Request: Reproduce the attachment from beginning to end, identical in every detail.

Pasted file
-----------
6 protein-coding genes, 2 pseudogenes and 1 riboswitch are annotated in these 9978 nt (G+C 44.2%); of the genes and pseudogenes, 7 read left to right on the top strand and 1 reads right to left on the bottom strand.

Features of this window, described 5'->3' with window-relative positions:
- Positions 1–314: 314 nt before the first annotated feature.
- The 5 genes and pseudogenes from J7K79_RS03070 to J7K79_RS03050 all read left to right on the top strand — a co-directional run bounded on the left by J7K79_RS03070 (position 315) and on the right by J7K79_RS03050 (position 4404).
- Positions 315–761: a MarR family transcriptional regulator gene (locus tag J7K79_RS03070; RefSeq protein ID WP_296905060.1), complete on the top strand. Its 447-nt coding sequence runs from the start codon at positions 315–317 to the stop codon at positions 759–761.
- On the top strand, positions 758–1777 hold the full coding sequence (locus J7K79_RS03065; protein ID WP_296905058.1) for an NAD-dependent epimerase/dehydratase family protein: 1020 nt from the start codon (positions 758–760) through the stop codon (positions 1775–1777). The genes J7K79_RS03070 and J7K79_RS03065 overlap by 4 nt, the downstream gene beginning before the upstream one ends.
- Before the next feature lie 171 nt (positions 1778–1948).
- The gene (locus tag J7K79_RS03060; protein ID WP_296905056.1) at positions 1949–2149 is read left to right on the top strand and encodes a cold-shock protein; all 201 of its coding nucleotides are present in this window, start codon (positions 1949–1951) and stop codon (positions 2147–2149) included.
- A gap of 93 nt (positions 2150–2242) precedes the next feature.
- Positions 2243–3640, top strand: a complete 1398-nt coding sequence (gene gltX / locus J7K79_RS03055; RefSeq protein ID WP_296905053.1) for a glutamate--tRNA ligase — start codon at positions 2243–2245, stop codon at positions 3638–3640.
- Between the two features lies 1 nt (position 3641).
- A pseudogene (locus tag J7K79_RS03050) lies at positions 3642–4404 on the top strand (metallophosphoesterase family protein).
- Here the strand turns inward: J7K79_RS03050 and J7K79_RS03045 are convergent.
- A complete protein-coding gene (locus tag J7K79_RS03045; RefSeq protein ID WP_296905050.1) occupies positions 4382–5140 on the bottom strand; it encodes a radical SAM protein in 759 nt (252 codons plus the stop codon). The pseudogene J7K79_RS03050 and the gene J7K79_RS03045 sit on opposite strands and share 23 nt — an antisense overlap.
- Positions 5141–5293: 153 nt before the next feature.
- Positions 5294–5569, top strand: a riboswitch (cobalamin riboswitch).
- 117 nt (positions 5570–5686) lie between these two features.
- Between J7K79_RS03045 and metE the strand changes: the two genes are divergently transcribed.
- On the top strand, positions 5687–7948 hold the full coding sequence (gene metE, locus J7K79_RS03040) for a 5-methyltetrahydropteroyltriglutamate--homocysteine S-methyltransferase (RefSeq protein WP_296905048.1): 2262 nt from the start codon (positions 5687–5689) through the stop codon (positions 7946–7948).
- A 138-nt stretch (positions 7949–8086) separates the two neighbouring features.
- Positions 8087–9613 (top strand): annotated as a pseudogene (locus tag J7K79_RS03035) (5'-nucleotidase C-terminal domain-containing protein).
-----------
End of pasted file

6 protein-coding genes, 2 pseudogenes and 1 riboswitch are annotated in these 9978 nt (G+C 44.2%); of the genes and pseudogenes, 7 read left to right on the top strand and 1 reads right to left on the bottom strand.

Features of this window, described 5'->3' with window-relative positions:
- Positions 1–314: 314 nt before the first annotated feature.
- The 5 genes and pseudogenes from J7K79_RS03070 to J7K79_RS03050 all read left to right on the top strand — a co-directional run bounded on the left by J7K79_RS03070 (position 315) and on the right by J7K79_RS03050 (position 4404).
- Positions 315–761: a MarR family transcriptional regulator gene (locus tag J7K79_RS03070; RefSeq protein ID WP_296905060.1), complete on the top strand. Its 447-nt coding sequence runs from the start codon at positions 315–317 to the stop codon at positions 759–761.
- On the top strand, positions 758–1777 hold the full coding sequence (locus J7K79_RS03065; protein ID WP_296905058.1) for an NAD-dependent epimerase/dehydratase family protein: 1020 nt from the start codon (positions 758–760) through the stop codon (positions 1775–1777). The genes J7K79_RS03070 and J7K79_RS03065 overlap by 4 nt, the downstream gene beginning before the upstream one ends.
- Before the next feature lie 171 nt (positions 1778–1948).
- The gene (locus tag J7K79_RS03060; protein ID WP_296905056.1) at positions 1949–2149 is read left to right on the top strand and encodes a cold-shock protein; all 201 of its coding nucleotides are present in this window, start codon (positions 1949–1951) and stop codon (positions 2147–2149) included.
- A gap of 93 nt (positions 2150–2242) precedes the next feature.
- Positions 2243–3640, top strand: a complete 1398-nt coding sequence (gene gltX / locus J7K79_RS03055; RefSeq protein ID WP_296905053.1) for a glutamate--tRNA ligase — start codon at positions 2243–2245, stop codon at positions 3638–3640.
- Between the two features lies 1 nt (position 3641).
- A pseudogene (locus tag J7K79_RS03050) lies at positions 3642–4404 on the top strand (metallophosphoesterase family protein).
- Here the strand turns inward: J7K79_RS03050 and J7K79_RS03045 are convergent.
- A complete protein-coding gene (locus tag J7K79_RS03045; RefSeq protein ID WP_296905050.1) occupies positions 4382–5140 on the bottom strand; it encodes a radical SAM protein in 759 nt (252 codons plus the stop codon). The pseudogene J7K79_RS03050 and the gene J7K79_RS03045 sit on opposite strands and share 23 nt — an antisense overlap.
- Positions 5141–5293: 153 nt before the next feature.
- Positions 5294–5569, top strand: a riboswitch (cobalamin riboswitch).
- 117 nt (positions 5570–5686) lie between these two features.
- Between J7K79_RS03045 and metE the strand changes: the two genes are divergently transcribed.
- On the top strand, positions 5687–7948 hold the full coding sequence (gene metE, locus J7K79_RS03040) for a 5-methyltetrahydropteroyltriglutamate--homocysteine S-methyltransferase (RefSeq protein WP_296905048.1): 2262 nt from the start codon (positions 5687–5689) through the stop codon (positions 7946–7948).
- A 138-nt stretch (positions 7949–8086) separates the two neighbouring features.
- Positions 8087–9613 (top strand): annotated as a pseudogene (locus tag J7K79_RS03035) (5'-nucleotidase C-terminal domain-containing protein).